NEW ORLEANS, La. (WVUE) - It’s the interview and the quote heard around the NFL.
“I will never agree with anybody disrespecting the flag of the United States of America or our country,” says Drew Brees.
That’s how he began his response to a question from Yahoo Finance when asked about his reaction to NFL players possibly kneeling during the anthem to protest this season.
He even gave ESPN another statement to further clarify.
“I love and respect my teammates, and I stand right there with them in regards to fighting for racial equality and justice," Brees says. "I also stand with my grandfathers who risked their lives for this country and countless other military men and women who do it on a daily basis.”*
But that explanation still did not sit well with teammates, past or present. Saints safety Malcolm Jenkins, most notably, posted a four minute video on Instagram explaining to Drew Brees why he was so hurt by his words.
“Our communities are under siege,” says Jenkins during a part of the video that’s since been cut from the post. “And we need help. And what you’re telling us is don’t ask for help that way. Ask a different way. I can’t listen to it when you ask that way. We’re done asking Drew. And people who share your sentiments, who express those, who pus them throughout the world are the problem. And it’s unfortunate because I considered you a friend and someone I had a great deal of respect for. But sometimes, you should shut the (deleted expletive) up.”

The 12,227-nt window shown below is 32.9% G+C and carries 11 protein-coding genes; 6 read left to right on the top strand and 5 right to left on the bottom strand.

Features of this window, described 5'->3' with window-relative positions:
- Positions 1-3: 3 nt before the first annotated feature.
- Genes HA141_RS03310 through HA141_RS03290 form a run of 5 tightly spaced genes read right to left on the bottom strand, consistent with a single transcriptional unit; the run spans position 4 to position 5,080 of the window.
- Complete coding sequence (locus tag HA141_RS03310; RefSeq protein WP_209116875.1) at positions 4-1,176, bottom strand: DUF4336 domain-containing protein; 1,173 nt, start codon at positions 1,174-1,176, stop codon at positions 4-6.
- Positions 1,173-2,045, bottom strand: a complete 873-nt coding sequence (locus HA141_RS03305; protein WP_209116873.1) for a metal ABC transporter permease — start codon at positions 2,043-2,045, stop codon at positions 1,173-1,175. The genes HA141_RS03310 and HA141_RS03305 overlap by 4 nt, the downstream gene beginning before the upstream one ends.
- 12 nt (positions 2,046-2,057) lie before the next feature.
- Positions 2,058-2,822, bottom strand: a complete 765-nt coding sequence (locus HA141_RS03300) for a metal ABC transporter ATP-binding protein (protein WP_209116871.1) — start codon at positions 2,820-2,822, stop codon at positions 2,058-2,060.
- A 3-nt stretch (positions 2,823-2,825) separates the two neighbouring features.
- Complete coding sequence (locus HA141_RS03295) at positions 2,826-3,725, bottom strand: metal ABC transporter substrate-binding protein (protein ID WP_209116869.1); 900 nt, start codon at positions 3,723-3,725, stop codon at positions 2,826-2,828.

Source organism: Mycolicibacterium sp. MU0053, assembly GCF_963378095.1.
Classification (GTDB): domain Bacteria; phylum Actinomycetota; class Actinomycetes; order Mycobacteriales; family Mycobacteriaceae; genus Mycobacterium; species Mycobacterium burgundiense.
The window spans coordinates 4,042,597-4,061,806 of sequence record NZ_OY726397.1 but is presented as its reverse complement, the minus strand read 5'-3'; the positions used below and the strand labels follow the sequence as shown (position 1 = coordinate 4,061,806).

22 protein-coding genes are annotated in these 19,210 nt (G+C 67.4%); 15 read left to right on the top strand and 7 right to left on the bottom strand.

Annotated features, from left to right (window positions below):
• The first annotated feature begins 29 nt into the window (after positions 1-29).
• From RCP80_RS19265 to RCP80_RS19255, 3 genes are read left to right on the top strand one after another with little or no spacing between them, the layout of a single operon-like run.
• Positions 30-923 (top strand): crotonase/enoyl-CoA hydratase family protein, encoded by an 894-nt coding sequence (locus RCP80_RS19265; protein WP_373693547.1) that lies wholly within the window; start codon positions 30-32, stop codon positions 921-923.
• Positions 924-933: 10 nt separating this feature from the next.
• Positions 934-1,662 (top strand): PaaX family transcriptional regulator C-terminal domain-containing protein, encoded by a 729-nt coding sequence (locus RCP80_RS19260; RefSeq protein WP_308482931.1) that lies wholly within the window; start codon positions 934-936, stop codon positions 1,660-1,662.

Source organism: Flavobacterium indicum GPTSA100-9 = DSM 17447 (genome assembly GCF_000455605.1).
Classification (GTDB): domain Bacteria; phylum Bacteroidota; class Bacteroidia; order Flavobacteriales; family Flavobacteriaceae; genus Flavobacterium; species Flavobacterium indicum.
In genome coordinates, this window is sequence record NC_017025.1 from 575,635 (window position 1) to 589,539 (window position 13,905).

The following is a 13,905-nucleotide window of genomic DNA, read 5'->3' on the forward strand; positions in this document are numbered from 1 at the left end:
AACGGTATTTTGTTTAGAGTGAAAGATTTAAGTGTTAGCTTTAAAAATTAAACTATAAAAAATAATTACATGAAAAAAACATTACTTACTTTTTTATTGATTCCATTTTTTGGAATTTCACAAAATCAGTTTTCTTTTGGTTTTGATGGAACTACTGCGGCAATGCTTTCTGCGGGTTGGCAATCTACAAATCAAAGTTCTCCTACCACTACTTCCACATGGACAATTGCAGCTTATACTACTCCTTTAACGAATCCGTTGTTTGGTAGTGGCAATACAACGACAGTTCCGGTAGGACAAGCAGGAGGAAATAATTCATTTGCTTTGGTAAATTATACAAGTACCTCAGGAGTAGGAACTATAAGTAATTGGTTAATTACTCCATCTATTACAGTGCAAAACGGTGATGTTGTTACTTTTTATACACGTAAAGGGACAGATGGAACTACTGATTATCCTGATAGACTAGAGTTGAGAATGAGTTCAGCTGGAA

Jenkins wasn’t alone. Saints defensive end Cam Jordan tweeting, “Be a better ally.”
Former Saint Lance Moore sums his feelings up in one word, “Disappointed.”
Meanwhile, another former New Orleans receiver, Willie Snead, tweets, “A foolish person’s words can have serious consequences.”
Former Saints linebacker Curtis Lofton tells Fox 8 that those consequences can have a big effect on the Saints locker room.
“You don’t let personal things involve business,” says Lofton. “You try not to, but I feel like a lot of his teammates and former teammates feel like he spit in our face making these comments again.”
Lofton says that Brees, as a future hall of famer and one of the most recognizable players in the world, should be more careful with his message if he wants to truly help unify the people that follow him.
“His platform is bigger than just about anybody else’s,” says Lofton. “When he speaks, people listen. When I came to the Saints, when I got to play with Drew Brees, when he spoke, I listened to him. And so he’s able to reach a different demographic than a lot of other players and a lot of different people because of who he is. That’s why you have to be careful with the words and things that you say. Because everyone is listening. We’re supposed to unifying not dividing, and those comments were dividing.”